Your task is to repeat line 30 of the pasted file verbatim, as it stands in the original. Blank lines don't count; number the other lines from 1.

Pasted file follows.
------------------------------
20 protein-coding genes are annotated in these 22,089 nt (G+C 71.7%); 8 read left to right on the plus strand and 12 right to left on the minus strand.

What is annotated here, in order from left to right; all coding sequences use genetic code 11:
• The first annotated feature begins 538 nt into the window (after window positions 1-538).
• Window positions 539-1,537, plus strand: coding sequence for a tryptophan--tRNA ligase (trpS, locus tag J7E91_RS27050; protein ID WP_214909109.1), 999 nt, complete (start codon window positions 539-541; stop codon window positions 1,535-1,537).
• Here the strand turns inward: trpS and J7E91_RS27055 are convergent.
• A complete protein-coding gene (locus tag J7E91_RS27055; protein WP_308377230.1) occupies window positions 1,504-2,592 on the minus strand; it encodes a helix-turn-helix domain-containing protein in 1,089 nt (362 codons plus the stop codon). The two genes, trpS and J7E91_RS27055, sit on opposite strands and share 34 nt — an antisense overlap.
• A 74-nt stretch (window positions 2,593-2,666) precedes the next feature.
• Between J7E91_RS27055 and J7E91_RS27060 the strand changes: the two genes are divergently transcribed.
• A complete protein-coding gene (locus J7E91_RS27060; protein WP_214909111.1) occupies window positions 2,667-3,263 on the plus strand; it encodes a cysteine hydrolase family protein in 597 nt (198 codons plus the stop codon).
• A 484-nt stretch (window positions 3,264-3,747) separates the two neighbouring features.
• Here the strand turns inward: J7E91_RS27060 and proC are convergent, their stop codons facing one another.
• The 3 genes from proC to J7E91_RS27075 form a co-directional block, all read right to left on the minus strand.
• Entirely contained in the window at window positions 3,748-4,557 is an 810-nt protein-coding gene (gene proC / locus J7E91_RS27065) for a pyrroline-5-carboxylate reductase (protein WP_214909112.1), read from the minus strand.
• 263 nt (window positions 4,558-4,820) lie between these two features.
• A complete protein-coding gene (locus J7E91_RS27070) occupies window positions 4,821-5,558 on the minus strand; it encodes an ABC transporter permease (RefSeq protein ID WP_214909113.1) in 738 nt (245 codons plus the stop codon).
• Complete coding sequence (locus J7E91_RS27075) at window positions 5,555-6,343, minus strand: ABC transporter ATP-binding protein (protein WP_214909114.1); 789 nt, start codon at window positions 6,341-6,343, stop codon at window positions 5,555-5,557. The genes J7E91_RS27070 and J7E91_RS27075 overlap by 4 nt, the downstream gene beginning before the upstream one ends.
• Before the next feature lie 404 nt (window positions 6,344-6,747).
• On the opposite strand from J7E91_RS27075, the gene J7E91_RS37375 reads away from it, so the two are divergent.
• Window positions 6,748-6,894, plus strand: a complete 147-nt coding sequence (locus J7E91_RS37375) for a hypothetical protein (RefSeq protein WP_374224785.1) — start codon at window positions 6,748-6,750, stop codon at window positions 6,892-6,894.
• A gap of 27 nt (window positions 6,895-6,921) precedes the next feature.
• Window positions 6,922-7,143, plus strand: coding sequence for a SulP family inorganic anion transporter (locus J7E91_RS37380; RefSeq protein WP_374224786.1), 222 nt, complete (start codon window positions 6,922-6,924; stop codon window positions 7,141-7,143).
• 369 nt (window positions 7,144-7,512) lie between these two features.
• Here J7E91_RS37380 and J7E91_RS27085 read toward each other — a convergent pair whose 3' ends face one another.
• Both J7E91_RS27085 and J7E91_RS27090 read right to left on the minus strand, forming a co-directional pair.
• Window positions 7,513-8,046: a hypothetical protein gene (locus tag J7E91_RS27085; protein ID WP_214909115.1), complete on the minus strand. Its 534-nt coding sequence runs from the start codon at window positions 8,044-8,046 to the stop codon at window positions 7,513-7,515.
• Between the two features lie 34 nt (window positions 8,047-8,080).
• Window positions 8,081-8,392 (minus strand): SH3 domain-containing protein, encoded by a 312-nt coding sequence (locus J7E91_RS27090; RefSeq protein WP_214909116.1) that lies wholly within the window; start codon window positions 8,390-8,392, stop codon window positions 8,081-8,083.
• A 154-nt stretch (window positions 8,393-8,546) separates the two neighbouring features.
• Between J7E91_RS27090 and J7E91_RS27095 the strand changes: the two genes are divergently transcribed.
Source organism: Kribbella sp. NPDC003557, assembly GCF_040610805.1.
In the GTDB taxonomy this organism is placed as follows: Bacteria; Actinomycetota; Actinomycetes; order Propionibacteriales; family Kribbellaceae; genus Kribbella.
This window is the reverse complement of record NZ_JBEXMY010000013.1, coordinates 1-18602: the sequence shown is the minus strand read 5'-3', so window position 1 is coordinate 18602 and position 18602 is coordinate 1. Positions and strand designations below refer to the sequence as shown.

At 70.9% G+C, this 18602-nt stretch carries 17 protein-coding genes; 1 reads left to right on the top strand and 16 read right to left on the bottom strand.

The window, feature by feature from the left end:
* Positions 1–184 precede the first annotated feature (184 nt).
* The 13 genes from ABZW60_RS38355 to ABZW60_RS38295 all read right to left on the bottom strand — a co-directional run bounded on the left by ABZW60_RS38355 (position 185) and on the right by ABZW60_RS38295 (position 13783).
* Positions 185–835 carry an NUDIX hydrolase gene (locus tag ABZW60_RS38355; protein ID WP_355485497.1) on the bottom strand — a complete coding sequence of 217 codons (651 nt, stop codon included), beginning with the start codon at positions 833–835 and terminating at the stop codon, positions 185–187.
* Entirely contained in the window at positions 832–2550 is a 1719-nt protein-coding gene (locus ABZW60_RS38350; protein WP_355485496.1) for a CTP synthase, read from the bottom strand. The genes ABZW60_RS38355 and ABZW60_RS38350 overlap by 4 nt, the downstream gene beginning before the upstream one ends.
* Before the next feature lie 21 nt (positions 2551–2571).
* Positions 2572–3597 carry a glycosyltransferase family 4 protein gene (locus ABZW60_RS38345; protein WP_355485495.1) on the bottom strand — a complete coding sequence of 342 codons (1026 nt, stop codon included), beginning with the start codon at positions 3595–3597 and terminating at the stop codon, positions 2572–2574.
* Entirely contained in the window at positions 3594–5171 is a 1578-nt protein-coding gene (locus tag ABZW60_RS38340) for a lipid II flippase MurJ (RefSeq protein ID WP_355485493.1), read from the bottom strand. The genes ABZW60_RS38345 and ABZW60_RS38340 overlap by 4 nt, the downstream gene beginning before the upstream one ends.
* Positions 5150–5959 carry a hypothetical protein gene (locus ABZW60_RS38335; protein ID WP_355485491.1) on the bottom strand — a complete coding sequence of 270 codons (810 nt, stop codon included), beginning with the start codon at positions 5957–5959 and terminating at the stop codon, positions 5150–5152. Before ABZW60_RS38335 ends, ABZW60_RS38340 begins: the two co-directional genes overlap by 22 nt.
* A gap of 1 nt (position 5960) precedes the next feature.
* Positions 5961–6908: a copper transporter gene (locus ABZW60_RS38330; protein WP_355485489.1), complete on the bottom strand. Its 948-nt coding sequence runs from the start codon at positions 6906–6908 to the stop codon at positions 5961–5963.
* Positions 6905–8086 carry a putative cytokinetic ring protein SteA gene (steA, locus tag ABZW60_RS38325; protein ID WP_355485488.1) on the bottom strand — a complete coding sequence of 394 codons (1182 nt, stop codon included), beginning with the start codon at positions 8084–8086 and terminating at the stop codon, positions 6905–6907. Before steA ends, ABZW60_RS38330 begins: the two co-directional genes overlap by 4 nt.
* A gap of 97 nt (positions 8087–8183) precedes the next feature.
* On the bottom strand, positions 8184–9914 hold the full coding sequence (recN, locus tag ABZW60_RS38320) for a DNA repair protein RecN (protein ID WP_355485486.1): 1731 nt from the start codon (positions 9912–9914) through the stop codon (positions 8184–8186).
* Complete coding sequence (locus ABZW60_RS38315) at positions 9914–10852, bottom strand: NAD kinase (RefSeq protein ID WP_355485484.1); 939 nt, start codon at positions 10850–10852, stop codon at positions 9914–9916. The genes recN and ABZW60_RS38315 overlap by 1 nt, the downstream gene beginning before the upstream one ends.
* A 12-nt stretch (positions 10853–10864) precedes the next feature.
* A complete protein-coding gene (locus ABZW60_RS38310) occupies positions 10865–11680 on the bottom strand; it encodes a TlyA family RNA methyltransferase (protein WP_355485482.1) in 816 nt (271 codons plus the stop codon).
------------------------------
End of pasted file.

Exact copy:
Source organism: Kribbella sp. NPDC003557, assembly GCF_040610805.1.